While traditional indemnity insurance policy payouts are determined by the amount of loss incurred (up to a policy’s limit or maximum), parametric insurance policy payouts depend on the magnitude of the event, assuming the event happens at all. When it comes to payment, indemnity insurance seeks to reimburse the insured for their loss while parametric insurance offers a previously agreed upon amount for a specific event. It actually doesn’t matter how much the policyholder actually loses from the event. A flood could cause $1,000 of damage or a million, but if someone has a policy that pays $250,000 for a flood, then that’s what they’ll get.
One of the biggest differences between parametric insurance and traditional insurance is the speed of recovery. Because parametric insurance payments are pre-determined, there’s no need for claims adjustment. This makes the claims process smoother and settlement quicker, allowing the affected party to receive their payout much faster than with a traditional insurance policy. Quicker claims also lead to greater customer satisfaction, which is something the insurance industry can use more of.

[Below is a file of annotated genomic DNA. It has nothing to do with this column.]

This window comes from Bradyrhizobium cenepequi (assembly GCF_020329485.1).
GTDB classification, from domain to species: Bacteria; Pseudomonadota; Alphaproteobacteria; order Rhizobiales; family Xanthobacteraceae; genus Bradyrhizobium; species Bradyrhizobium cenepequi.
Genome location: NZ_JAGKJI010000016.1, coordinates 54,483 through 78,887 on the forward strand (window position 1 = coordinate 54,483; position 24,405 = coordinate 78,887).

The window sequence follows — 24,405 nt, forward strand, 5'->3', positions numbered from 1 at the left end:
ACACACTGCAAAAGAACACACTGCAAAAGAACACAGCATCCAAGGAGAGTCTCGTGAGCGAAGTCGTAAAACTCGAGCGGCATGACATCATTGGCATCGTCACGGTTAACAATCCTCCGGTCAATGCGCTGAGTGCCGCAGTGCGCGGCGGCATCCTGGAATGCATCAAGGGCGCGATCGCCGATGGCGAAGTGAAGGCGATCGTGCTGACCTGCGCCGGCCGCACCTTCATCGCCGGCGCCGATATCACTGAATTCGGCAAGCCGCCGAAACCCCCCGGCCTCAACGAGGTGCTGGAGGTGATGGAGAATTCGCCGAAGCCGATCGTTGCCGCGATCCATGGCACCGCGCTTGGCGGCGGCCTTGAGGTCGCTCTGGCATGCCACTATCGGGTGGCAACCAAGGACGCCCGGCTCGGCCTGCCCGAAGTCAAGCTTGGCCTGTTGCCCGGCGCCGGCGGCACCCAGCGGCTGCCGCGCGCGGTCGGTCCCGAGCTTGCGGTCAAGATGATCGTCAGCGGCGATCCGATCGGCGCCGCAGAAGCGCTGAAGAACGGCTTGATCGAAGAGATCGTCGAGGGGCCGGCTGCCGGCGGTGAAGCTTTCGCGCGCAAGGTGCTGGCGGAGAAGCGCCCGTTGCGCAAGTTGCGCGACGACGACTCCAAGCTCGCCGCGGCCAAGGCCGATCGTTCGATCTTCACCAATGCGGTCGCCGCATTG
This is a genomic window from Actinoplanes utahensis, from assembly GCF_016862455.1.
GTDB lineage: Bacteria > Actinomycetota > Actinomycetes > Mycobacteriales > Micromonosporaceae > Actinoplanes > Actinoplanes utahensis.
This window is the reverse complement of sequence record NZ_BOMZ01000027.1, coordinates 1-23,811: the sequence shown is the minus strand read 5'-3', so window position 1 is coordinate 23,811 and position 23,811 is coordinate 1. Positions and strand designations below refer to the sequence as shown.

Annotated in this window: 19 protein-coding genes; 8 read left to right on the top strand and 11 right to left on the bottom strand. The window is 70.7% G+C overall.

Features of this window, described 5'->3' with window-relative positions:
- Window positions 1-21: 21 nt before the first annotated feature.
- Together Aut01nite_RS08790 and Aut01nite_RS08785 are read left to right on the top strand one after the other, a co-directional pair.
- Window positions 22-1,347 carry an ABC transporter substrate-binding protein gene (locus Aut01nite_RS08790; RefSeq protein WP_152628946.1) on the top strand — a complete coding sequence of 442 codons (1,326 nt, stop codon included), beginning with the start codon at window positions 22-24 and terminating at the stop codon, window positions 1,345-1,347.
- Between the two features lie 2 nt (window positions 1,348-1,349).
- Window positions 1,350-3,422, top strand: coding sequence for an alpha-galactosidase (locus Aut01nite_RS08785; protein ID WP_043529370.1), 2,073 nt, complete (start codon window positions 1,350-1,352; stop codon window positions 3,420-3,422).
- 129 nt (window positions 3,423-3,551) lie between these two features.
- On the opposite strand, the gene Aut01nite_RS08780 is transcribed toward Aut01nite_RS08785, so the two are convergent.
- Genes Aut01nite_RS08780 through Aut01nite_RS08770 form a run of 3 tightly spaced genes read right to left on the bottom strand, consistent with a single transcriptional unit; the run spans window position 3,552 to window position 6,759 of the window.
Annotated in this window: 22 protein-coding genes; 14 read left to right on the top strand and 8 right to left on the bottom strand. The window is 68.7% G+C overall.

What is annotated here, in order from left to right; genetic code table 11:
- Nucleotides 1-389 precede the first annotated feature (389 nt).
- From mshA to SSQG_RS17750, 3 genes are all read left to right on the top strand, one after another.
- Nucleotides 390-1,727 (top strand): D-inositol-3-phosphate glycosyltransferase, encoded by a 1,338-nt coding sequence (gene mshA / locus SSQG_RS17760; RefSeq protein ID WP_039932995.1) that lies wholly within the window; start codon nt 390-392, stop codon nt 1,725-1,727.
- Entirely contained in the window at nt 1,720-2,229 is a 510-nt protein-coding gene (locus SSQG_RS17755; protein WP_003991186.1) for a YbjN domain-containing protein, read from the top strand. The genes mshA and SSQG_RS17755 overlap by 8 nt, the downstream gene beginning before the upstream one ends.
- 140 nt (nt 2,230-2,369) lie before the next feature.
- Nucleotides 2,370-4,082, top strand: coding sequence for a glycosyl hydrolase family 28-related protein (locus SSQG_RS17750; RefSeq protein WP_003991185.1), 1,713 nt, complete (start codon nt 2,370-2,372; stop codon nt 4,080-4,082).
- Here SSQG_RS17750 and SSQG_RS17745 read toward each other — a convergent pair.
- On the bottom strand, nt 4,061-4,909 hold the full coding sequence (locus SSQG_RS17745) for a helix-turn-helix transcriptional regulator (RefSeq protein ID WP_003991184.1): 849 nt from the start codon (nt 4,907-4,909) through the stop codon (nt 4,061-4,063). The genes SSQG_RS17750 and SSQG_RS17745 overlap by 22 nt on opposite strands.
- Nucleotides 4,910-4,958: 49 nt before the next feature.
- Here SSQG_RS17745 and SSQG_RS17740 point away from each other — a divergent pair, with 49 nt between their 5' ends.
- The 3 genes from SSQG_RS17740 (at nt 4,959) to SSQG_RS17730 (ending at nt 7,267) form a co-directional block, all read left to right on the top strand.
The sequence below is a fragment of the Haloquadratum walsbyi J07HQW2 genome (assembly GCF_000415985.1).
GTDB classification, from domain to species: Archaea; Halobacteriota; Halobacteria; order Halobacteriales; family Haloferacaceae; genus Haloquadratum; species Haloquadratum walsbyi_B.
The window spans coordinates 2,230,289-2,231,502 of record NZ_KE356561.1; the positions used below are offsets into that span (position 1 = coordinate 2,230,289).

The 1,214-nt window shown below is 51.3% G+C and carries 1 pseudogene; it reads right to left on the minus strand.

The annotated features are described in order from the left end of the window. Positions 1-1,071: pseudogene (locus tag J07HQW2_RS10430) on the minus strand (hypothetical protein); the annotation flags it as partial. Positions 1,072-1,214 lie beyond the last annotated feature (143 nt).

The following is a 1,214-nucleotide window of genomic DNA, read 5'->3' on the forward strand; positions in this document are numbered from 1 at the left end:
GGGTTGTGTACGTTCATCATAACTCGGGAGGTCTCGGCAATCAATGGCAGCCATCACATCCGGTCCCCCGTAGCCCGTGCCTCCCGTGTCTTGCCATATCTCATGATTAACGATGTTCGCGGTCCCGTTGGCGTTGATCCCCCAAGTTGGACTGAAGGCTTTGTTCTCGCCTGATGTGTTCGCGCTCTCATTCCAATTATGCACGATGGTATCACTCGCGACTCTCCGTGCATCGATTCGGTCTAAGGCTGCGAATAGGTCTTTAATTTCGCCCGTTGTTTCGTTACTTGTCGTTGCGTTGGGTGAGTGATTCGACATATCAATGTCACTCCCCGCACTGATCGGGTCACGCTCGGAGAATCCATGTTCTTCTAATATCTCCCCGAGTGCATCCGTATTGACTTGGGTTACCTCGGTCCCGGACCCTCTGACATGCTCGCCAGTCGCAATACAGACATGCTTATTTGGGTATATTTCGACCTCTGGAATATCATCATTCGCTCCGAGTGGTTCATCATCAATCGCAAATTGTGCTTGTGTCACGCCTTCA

Why would someone use parametric insurance?
Parametric insurance is not designed to fully replace traditional indemnity insurance. Rather, its purpose is to complement traditional insurance policies by filling gaps in protection and speeding up recovery time.
This type of insurance is especially helpful for risks that are typically underinsured, like in the case of a natural disaster. For example, decreased ocean water levels could have catastrophic consequences for shipping companies. While a decreased water level causes little to no physical damage, the business interruption it causes can be just as harmful to a shipping company’s bottom line. A parametric policy that triggers when the water hits a certain level can help these shipping companies protect against any loss in revenue.
What are the benefits of parametric insurance?